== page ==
I shot a little video about this subject the other day but I didn't like how it came out.
When I was in school and taking art classes most of my professors had some SERIOUS rules concerning health, safety and sanitation in the art rooms. My painting professor Jim was the most serious of these rule enforcers. A man with a serious (dour?) sense of humor, a love of art and no sense of smell. He'd lost the sense of smell by working in an enclosed room with oil paints for many years of his life. (He was probably in his 50's when I had him in school.) As a result it was drilled into our heads that we should work in a well ventilated room while we painted, wear a respirator while we sanded paints, never ever ever spray cadmium pigments, never put our brushes in our mouths, all cups had to have a lid and certainly NO food in the art room.
Required reading in his class was the Painter's Handbook by Mark David Gottesen. Not only is it a useful text but it has a section that details the health hazards of pigments. This is of interest to anyone who works with artist grade pigments. If you are using craft grade materials the pigments are not usually of the hazardous sort. But when you start buying the artist grade paint there are some nasty chemicals within. Keep in mind that paints are not the only thing that has these pigments within, also loaded with nasty stuff are pastels, oil pastels, watercolors, gouache, ink and well; any artist/professional product will have the nasty chemicals in them.
So these artist grade pigments are usually a combination of chemicals. Some of the pigments are not an issue but some are. All of the cadmium, cobalt, and chrome pigments are carcinogenic, aka cancer causing. Many of those same pigments are combined with mercury to get other colors. And, well, mercury is easily absorbed through the skin. Mercury is known to cause birth defects and is also linked to other health issues. Read this much more scientific article. Many pigments also contain lead, though that is getting to be less and less the case.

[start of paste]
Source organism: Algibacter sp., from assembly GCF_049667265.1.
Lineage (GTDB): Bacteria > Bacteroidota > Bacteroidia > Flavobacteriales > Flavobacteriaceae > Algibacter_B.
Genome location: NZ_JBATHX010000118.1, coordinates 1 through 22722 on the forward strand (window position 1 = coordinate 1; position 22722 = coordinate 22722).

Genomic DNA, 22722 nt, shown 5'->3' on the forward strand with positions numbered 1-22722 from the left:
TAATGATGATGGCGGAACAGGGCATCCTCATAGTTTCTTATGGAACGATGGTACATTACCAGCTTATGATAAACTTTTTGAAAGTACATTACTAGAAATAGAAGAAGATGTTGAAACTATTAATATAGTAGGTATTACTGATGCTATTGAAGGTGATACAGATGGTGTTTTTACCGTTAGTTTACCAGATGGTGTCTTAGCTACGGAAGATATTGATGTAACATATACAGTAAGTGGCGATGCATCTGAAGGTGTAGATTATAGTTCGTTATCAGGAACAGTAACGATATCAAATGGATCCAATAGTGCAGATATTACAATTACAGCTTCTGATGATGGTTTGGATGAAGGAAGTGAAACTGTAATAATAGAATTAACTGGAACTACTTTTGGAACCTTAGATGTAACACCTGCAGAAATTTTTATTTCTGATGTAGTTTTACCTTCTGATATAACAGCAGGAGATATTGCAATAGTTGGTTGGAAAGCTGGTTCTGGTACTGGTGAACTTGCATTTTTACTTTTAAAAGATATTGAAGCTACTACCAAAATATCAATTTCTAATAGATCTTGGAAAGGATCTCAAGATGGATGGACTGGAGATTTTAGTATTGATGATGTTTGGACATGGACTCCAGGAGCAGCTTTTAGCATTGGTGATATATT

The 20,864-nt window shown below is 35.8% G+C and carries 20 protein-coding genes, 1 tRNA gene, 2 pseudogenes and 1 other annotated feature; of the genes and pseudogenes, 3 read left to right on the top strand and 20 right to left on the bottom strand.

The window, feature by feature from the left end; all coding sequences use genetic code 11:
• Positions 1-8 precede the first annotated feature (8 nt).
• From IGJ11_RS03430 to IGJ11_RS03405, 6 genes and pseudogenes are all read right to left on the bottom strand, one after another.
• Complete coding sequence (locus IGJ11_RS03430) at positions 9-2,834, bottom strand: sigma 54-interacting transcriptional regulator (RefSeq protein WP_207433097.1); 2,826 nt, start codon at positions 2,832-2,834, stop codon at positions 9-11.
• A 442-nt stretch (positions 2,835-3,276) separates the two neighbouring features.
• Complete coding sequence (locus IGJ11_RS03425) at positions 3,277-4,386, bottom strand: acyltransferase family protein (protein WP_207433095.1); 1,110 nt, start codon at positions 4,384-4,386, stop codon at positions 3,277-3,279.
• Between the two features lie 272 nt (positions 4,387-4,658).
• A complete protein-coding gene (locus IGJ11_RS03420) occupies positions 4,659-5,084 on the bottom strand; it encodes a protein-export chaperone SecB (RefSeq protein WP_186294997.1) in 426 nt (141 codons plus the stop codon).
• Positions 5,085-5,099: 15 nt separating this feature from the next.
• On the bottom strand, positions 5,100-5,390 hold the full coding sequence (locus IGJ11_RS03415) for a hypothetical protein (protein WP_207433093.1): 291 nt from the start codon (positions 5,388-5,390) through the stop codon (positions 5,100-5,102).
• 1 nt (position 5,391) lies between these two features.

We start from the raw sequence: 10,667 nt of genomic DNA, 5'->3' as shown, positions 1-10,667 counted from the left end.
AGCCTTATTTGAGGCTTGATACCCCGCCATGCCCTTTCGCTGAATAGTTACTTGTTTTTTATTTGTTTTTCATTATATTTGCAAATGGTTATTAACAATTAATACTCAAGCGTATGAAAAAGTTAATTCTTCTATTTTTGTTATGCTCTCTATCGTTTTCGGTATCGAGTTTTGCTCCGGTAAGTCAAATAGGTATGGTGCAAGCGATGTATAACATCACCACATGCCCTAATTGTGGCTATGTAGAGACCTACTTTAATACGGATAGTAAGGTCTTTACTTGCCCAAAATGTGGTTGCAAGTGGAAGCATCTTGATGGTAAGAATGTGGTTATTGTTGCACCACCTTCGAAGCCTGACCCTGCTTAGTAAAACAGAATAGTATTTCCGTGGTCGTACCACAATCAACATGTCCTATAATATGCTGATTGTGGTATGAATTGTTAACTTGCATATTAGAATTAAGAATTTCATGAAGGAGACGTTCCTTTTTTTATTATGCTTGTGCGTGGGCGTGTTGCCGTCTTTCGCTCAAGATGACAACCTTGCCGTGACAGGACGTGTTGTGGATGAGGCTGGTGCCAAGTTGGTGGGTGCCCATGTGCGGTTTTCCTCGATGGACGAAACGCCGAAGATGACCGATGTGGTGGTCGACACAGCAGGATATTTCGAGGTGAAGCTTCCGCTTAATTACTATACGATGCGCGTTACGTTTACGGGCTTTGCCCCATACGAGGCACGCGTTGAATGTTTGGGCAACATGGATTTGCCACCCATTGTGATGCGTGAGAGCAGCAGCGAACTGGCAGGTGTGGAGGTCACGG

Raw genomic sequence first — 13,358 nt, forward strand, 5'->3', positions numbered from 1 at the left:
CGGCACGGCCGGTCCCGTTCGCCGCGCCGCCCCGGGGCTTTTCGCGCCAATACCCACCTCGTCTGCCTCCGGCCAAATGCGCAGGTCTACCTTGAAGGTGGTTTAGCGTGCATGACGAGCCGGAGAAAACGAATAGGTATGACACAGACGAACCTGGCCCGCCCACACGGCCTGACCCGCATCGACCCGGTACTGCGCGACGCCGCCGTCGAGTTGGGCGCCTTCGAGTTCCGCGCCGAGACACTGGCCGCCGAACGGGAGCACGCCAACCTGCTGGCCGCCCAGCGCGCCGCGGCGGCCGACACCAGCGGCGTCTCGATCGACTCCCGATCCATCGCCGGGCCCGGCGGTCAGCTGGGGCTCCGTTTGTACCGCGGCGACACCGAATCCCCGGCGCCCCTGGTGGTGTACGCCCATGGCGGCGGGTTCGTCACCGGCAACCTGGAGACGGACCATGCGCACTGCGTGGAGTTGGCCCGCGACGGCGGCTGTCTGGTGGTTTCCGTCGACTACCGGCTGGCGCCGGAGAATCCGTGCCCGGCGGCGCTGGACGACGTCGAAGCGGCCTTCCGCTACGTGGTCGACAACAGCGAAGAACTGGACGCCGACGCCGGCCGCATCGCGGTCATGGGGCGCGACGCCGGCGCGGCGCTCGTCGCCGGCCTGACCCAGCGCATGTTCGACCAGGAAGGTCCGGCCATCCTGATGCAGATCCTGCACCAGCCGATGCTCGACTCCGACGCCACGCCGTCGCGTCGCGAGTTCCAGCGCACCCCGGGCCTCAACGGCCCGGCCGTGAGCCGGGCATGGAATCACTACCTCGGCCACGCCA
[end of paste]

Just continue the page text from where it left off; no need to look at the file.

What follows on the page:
Why did this come up? I've been watching a lot of art journaling videos in which people smoosh pigment around with their hands. It gives a particular look that is pleasing but easily replicated with filbert brushes with stiff synthetic bristles. Regarding my paragraph above, hands in paint? Not a good idea, though it gives a great look. Hands in glove in paint, okay by me. Hands in barrier cream in paint slightly better than just hands in paint. It gives some protection but can it really stop mercury and cadmium from seeping into your blood stream? I've no idea. We used to use silicone "glove" to help us clean our hands after a painting session but not to keep it off out of our skin entirely.
So, if you are going to smoosh paint around with your hand stick to the non-toxic craft grade paints, things like portfolio pastels. Please look on your labels for the non toxic logo and or the toxicity labeling. If you have questions about the toxicity of your paints google the manufacturer, name of the paint and the words health and safety to get the chart. Here is an example of Golden's Titan Buff page. And check out this page for all of liquitex's paint and mediums.
My professor's seemingly insane rules instilled in me a lifetime of good studio hygiene and practice. I don't eat in my studio, I wear a mask when I sand, when using solvents I work in a well ventilated area and I use a water bottle not a glass for H2O and my coffee cup has a lid. I ask that you are all careful when working in your art journals.